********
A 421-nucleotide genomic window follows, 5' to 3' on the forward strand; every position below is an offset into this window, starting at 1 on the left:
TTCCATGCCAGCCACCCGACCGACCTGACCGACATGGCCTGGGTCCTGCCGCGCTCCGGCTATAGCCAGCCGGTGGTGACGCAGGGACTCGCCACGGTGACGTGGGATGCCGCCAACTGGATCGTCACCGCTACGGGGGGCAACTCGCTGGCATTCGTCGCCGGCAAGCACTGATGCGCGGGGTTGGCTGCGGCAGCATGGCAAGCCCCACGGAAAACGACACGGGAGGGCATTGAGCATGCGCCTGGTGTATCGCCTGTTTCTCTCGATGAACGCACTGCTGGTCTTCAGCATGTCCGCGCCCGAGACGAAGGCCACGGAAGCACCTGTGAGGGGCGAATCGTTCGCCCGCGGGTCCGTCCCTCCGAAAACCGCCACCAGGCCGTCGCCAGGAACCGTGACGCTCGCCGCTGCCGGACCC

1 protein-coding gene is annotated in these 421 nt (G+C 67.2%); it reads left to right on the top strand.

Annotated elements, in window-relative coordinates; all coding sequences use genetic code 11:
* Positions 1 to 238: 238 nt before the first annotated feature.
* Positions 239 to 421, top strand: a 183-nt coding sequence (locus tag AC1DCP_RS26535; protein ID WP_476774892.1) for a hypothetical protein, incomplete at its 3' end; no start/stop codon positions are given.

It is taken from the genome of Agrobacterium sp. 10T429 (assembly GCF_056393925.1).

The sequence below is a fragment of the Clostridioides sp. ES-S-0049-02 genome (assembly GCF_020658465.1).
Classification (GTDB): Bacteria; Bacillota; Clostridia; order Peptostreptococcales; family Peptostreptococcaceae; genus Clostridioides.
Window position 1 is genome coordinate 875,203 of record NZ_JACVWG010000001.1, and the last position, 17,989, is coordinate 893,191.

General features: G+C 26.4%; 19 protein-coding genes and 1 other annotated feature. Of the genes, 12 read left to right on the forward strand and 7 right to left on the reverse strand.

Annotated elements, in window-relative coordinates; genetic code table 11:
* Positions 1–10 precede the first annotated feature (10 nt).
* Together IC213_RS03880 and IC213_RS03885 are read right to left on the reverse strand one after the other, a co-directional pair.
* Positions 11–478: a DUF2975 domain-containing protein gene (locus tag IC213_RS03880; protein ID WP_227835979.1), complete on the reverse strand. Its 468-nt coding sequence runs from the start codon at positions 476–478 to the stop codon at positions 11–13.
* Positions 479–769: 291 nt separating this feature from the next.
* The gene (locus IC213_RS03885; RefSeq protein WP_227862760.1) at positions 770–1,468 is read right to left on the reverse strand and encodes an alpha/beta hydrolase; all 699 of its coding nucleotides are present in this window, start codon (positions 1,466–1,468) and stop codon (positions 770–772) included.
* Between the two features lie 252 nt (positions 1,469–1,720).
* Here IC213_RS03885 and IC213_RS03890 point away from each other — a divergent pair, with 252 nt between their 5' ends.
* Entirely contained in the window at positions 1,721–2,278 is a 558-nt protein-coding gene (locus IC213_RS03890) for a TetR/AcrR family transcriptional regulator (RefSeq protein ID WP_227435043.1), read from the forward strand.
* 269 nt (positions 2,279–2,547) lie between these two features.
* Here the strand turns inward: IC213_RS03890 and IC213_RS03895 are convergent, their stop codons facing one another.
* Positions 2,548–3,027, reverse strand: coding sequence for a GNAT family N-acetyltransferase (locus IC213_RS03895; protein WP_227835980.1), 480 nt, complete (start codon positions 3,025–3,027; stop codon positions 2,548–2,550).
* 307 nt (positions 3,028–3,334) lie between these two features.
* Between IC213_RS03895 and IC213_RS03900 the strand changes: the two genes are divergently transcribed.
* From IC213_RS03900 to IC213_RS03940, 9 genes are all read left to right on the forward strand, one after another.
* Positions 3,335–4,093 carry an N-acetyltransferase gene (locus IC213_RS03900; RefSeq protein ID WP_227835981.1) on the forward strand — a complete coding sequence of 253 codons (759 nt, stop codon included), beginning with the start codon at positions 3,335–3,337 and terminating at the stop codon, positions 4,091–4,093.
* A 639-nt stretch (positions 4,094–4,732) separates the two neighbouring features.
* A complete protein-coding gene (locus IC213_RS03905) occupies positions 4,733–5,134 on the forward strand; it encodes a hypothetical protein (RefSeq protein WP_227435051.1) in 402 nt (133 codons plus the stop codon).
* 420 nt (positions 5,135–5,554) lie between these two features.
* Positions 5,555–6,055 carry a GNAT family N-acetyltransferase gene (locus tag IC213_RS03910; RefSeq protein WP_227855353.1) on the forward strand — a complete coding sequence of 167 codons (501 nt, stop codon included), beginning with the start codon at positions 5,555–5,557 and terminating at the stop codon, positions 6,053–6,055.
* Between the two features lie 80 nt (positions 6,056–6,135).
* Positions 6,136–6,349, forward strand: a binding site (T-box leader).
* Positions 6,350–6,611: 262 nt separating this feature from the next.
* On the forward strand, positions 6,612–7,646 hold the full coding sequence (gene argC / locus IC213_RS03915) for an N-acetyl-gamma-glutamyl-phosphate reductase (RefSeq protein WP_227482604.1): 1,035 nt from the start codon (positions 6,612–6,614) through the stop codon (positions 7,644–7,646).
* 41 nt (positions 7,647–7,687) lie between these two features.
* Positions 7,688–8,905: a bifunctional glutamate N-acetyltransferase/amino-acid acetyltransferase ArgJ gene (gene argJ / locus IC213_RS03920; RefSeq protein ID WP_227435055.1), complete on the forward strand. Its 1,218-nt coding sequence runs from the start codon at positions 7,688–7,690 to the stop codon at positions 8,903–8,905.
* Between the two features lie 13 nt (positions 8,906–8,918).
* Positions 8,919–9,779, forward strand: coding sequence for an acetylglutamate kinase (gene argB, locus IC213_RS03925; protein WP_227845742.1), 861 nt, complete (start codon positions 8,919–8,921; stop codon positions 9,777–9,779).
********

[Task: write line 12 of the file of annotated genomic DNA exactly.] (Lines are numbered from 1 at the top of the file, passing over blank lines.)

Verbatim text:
Annotated elements, in window-relative coordinates; genetic code table 11: